Pre_GI Gene

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Host: NC_010674 NEIGHBOURS BLASTN Download Island sequence Download Island gene sequence(s)

NC_010674:2435241 Clostridium botulinum B str. Eklund 17B, complete genome

Host Lineage: Clostridium botulinum; Clostridium; Clostridiaceae; Clostridiales; Firmicutes; Bacteria

General Information: Clostridium botulinum B str. Eklund 17B is a nonproteolytic botulism neurotoxin B strain. This strain was isolated from marine sediments taken off the coast of Washington, USA and was not associated with botulism. This genus comprises about 150 metabolically diverse species of anaerobes that are ubiquitous in virtually all anoxic habitats where organic compounds are present, including soils, aquatic sediments and the intestinal tracts of animals and humans. This shape is attributed to the presence of endospores that develop under conditions unfavorable for vegetative growth and distend single cells terminally or sub-terminally. Spores germinate under conditions favorable for vegetative growth, such as anaerobiosis and presence of organic substrates. It is believed that present day Mollicutes (Eubacteria) have evolved regressively (i.e., by genome reduction) from gram-positive clostridia-like ancestors with a low GC content in DNA. This organism produces one of the most potent and deadly neurotoxins known, a botulinum toxin that prevents the release of acetylcholine at the neuromuscular junction, thereby inhibiting muscle contraction and causing paralysis. In most cases the diseased person dies of asphyxiation as a result of paralysis of chest muscles involved in breathing. The spores are heat-resistant and can survive in inadequately heated, prepared, or processed foods. Spores germinate under favorable conditions (anaerobiosis and substrate-rich environment) and bacteria start propagating very rapidly, producing the toxin.Botulinum toxin, and C. botulinum cells, has been found in a wide variety of foods, including canned ones. Almost any food that has a high pH (above 4.6) can support growth of the bacterium. Honey is the most common vehicle for infection in infants. Food poisoning through C. botulinum is the most frequent type of infection caused by this bacterium. The wound botulism that occurs when C. botulinum infects an individual via an open wound is much rarer and is very similar to tetanus disease. There are several types of botulinum toxin known (type A through type F), all of them being neurotoxic polypeptides. The most common and widely distributed are strains and serovars of C. botulinum that produce type A toxin.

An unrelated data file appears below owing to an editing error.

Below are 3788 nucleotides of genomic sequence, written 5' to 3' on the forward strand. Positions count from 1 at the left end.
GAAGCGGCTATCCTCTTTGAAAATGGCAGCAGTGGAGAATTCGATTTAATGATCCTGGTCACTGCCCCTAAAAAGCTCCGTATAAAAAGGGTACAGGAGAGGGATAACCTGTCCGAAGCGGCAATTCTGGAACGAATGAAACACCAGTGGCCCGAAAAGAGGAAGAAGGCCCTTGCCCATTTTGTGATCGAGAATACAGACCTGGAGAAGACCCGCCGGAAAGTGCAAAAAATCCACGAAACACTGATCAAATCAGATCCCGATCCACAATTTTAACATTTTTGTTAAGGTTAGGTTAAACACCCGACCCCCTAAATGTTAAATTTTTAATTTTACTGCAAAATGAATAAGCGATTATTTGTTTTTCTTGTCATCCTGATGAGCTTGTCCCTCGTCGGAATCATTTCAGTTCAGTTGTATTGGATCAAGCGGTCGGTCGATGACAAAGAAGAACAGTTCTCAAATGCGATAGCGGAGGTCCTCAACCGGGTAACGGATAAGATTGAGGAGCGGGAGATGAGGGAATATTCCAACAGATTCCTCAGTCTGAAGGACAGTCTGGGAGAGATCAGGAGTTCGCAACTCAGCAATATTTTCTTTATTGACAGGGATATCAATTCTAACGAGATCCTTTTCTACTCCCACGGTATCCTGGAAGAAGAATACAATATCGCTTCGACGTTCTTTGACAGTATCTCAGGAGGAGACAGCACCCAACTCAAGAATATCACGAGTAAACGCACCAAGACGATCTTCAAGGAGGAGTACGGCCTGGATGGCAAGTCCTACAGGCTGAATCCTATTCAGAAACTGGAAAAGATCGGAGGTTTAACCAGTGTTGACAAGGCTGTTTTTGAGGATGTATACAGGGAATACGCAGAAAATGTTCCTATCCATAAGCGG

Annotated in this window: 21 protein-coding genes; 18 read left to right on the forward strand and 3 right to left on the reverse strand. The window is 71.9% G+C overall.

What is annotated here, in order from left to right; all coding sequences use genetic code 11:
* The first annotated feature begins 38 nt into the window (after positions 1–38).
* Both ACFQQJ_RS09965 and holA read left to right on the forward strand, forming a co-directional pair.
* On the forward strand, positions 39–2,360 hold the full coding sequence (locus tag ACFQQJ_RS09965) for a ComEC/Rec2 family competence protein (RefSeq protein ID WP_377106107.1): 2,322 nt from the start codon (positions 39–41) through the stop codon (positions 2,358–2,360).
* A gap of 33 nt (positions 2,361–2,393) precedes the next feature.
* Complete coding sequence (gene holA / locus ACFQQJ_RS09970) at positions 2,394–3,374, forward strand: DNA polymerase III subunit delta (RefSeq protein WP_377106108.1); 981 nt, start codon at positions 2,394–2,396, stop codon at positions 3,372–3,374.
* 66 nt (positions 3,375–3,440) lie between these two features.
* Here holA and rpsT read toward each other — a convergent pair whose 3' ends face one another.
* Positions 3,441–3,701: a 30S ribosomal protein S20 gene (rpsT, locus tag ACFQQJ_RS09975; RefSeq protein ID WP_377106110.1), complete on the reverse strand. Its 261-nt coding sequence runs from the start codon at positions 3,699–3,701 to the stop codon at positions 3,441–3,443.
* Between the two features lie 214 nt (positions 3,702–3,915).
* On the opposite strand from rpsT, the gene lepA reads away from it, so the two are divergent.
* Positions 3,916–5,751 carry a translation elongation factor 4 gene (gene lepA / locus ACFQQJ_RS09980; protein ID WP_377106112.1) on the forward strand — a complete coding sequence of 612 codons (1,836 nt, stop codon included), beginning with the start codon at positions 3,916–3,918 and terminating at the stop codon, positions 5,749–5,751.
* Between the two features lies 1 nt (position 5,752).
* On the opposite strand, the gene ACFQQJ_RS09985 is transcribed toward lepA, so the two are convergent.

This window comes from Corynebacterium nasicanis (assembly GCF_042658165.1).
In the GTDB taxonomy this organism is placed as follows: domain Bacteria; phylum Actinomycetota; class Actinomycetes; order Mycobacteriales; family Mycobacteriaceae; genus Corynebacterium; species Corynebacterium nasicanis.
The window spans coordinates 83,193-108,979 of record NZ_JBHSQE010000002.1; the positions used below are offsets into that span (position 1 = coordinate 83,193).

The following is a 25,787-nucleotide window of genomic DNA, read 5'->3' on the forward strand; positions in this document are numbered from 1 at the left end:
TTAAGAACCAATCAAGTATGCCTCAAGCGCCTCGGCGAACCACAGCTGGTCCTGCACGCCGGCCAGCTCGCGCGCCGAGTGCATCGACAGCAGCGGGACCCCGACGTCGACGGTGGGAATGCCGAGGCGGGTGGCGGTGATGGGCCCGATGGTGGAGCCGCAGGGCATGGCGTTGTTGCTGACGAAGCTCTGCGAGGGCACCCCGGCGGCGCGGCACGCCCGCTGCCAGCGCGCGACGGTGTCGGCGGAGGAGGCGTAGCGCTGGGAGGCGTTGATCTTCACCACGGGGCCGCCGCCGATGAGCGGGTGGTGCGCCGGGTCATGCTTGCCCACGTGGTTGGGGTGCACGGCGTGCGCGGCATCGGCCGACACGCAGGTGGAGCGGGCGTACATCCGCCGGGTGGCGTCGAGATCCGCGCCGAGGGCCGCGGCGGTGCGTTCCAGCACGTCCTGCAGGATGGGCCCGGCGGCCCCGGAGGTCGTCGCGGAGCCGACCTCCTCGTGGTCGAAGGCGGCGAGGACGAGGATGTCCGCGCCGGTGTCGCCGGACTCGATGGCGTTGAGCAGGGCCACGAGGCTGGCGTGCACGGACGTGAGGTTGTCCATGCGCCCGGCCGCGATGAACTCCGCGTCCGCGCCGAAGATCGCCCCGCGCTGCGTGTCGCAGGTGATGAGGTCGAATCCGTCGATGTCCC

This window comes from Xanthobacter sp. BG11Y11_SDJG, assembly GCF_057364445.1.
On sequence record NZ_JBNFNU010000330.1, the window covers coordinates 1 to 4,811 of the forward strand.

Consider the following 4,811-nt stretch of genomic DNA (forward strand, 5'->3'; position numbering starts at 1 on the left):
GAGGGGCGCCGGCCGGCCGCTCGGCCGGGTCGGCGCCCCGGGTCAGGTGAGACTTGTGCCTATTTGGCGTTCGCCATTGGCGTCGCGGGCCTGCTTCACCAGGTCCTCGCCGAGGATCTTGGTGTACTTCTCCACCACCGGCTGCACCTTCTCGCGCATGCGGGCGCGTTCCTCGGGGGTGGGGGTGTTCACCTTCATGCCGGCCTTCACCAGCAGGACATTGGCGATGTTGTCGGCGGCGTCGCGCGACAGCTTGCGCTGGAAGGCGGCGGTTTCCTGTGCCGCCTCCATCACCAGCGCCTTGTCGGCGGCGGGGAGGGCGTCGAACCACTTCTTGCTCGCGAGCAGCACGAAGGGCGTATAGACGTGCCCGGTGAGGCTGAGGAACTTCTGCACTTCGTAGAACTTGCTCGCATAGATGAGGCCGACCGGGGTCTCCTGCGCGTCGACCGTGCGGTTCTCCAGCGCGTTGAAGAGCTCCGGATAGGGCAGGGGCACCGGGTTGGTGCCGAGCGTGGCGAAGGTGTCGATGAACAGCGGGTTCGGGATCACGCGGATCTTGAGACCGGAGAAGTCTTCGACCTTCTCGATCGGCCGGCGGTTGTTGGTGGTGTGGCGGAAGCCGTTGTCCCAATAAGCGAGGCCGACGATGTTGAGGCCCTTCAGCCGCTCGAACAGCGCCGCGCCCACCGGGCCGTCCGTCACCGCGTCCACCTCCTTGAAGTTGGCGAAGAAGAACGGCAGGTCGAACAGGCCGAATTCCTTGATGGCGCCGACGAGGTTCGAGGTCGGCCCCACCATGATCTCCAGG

StartEndLengthCDS descriptionQuickGO ontologyBLASTP
243524124376792439ATP-dependent DNA helicase RecQQuickGO ontologyBLASTP
24379262438723798lysozyme M1QuickGO ontologyBLASTP
24387812439047267hypothetical proteinBLASTP
24391092439360252phage holinQuickGO ontologyBLASTP
24395792439746168hypothetical proteinBLASTP
244007424410811008YkwD proteinQuickGO ontologyBLASTP
244146624449813516pyruvateferredoxin flavodoxin oxidoreductaseQuickGO ontologyBLASTP
244535324464831131glycerate kinase 2QuickGO ontologyBLASTP
244653424477901257GntP family permeaseQuickGO ontologyBLASTP
244795624490201065putative carbohydrate diacid regulatorQuickGO ontologyBLASTP
24493762449966591putative lipoproteinQuickGO ontology
24503502450505156hypothetical proteinBLASTP
245071824519951278pyridine nucleotide-disulphide oxidoreductase family proteinQuickGO ontologyBLASTP
24519922452981990electron transfer subunit proteinQuickGO ontologyBLASTP
24533082454081774hypothetical proteinBLASTP
24543332455202870D-alanyl-D-alanine carboxypeptidaseQuickGO ontologyBLASTP
24553862455952567hypothetical protein
24559422456424483sporulation protein YtfJQuickGO ontologyBLASTP
24566002457193594segregation and condensation protein BQuickGO ontologyBLASTP
24571772457932756ScpAB proteinQuickGO ontologyBLASTP
245817424593641191penicillin-binding protein DacFQuickGO ontologyBLASTP